Yeah I'm kinda torn on this one. What you're asking for is the audio equivalent of the button on the keyboard that say's "create CG image" or "create entire CG environment" then you press the button and presto there it is, exactly as you want it.

The truth is that audio tools ARE very good these days, it's just the mixing that is the cause for your concern. You are right in that it would be great to have a button on the mixer that says "mix ADR as if it were the onsite location", but alas just like the keyboard button for instant CG FX, it doesn't exist.

You can definately argue that ADR is an out of date necessity, but so is the maxim that all shots in a live action film are done one at a time. No matter how many cameras a film has, it's still a slow and tedious shot by shot process, even when different actors are used. This to me is where film making really gets bogged down.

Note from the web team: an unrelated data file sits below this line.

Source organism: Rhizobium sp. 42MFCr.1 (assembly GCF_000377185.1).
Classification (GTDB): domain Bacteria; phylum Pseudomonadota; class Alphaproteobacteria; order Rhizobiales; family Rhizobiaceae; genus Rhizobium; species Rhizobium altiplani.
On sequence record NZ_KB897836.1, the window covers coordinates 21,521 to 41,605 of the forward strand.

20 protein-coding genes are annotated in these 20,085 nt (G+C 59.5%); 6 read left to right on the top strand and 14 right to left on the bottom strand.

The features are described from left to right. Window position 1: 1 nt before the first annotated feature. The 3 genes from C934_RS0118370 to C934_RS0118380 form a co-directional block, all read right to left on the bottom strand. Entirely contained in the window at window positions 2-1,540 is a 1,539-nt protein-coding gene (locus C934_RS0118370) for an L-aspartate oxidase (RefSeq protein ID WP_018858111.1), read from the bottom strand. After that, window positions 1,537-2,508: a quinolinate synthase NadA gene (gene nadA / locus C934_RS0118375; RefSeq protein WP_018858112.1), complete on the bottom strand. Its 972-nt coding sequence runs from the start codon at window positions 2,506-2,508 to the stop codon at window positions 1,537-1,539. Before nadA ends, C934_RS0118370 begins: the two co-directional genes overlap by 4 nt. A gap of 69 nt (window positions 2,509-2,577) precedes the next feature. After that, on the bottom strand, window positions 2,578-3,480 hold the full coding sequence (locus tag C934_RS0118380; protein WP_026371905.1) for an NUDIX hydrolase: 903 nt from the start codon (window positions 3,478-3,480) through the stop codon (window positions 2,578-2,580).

In the end it's not a question of how long the audio takes but how good it turns out. Ultimately its quality lies squarely at the hands of the mixer and like films themselves, sometimes you'll have a good one and sometimes it'll be bad.

One thing I DO know is that on short films in particular, audio is often the most overlooked facet of a film which is where it will bring the overall quality down if not done properly. So if anything the arguement shouldn't be a way to improve audio creation techniques, but for short film makers in particular to pay more attention to it.

Having said all this, if there WAS a button on the mixer that said "mix ADR as per the location sound" then that would've made my life on PsyofK MUCH easier. :)


Anonymous said...